learn new orleans accent yat

Listen to a sample now!

30-Day Guarantee

New Orleans Yat Accent

New Orleans accents are somewhat a-typical for the south, and are sometimes mistaken for New York. New Orleans accents are often called Yat or Y'at because of the phrase "Where y'at?" meaning "How are you?" You're doing great if you're in the Crescent City...


New Orleans "Yat" Accent Learning Materials

  • The New Orleans accent materials include recordings of AccentHelp coach Jim Johnson guiding you through learning the accent, using the text, as well as a number of recordings of native speakers. Jim gathered these recordings during trips to New Orleans - bringing the experience back to you in this download.
  • You'll get four versions of the written materials: a PDF file to print or read on a standard computer, a large-format PDF for portable reading devices, and MOBI for Kindle and EPUB for other portable readers.
  • This accent is appropriate for productions of A Streetcar Named Desire and other plays. You also hear it in documentaries like When the Levees Broke and Yeah You Rite.
  • New Orleans accents are strangely similar to the accents of New York City, and it definitely has elements of a Cajun accent in it, but if you're familiar with them, the difference is quite strong.

Audio files (76MB, 75 minutes)

  1. Introduction to Sound Placement, Intonation, and Helpful Hints for learning a Yat accent (4:18)
  2. Consonant sound changes for speaking with a New Orleans accent (14:24)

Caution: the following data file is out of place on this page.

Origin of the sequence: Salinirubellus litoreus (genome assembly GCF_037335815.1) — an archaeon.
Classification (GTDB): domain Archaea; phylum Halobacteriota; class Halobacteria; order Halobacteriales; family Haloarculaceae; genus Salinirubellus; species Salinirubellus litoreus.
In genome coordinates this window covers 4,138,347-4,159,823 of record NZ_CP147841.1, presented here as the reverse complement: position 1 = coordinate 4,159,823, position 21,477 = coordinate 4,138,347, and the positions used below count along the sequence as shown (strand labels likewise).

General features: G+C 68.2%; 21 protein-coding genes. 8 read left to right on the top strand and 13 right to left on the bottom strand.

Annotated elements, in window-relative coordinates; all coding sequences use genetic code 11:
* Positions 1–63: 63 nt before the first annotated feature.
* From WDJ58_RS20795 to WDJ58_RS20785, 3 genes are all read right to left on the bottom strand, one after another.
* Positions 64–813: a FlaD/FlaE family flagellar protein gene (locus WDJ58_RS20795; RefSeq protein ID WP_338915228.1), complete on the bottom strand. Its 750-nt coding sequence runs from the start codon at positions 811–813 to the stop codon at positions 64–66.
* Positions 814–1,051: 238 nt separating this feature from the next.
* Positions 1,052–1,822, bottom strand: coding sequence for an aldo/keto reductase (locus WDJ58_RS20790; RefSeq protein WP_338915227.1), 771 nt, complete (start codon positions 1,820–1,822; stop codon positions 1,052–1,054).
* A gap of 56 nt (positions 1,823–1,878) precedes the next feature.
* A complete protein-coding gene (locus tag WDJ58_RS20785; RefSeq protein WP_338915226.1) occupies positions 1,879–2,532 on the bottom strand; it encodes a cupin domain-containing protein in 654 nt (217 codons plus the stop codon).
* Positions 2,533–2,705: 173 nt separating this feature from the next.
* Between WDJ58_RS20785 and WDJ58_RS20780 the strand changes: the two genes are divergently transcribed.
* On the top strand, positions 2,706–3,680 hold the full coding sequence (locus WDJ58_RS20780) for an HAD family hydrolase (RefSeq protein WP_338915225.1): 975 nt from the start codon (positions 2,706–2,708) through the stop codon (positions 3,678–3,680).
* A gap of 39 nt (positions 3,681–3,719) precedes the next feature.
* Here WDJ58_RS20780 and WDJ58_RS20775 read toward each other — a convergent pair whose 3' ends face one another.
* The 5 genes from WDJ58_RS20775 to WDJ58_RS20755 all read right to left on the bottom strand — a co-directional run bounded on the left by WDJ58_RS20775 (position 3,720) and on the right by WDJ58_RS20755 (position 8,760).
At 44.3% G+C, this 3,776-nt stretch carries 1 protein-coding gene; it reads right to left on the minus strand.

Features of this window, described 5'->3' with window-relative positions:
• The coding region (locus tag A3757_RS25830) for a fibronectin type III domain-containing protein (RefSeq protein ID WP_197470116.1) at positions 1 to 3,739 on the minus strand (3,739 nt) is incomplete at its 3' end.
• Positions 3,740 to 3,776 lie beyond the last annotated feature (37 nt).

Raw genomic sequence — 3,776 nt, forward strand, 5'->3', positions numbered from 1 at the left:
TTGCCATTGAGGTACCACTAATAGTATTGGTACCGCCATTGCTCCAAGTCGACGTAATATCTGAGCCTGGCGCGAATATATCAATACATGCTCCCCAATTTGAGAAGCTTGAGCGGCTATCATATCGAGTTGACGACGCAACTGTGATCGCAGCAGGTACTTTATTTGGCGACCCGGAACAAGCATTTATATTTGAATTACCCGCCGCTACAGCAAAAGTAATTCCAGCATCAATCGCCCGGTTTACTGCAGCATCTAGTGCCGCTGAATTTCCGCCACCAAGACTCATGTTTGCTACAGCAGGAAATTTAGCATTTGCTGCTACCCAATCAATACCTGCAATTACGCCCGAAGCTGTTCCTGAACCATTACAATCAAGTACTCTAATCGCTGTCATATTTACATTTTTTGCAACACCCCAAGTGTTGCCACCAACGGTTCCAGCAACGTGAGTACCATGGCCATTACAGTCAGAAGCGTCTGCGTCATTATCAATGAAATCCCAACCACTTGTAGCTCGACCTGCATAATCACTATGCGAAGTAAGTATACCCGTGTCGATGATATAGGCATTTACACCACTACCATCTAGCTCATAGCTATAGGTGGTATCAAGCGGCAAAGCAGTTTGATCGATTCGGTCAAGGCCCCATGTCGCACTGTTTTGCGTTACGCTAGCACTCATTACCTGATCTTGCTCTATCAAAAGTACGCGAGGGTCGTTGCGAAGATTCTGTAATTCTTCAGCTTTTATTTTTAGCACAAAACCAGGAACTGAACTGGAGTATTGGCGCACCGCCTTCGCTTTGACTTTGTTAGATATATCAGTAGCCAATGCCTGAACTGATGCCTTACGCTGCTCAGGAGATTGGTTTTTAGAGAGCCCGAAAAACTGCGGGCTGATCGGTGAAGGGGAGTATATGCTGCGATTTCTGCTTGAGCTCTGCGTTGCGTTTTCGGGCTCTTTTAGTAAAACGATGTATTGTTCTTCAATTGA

3. Vowel sound changes for Yat accents (9:29)
  4. changes to Diphthongs in a New Orleans accent (5:10)
  5. Alternate Pronunciations for terms in a New Orleans Yat accent (4:11)
  6. Wrap up for speaking with a New Orleans accent (2:10)
  7. White New Orleans Yat Female reading (1:01)
  8. + her conversation (9:43)
  9. White/Hispanic New Orleans Male reading (1:30)
  10. + his conversation (2:20)
  11. “Terlet” New Orleans Female reading (1:25)
  12. + her conversation (1:26)
  13. “Race Car” New Orleans Yat Male reading (1:29)
  14. + his conversation (profanity) (6:02)
  15. “Oyster” New Orleans Male conversation (1:57)
  16. New Orelans “Yat” Male conversation (:38)
  17. New Orleans African-American Female reading (1:07)
  18. + her conversation (3:29)
  19. “Tours” New Orleans African-American Female reading (1:08)
  20. + her conversation (2:43)

Most of these recordings are made "in the field" so you will hear such things as birds, cars or other people in the background. A transcription of the conversations is included to help you follow along.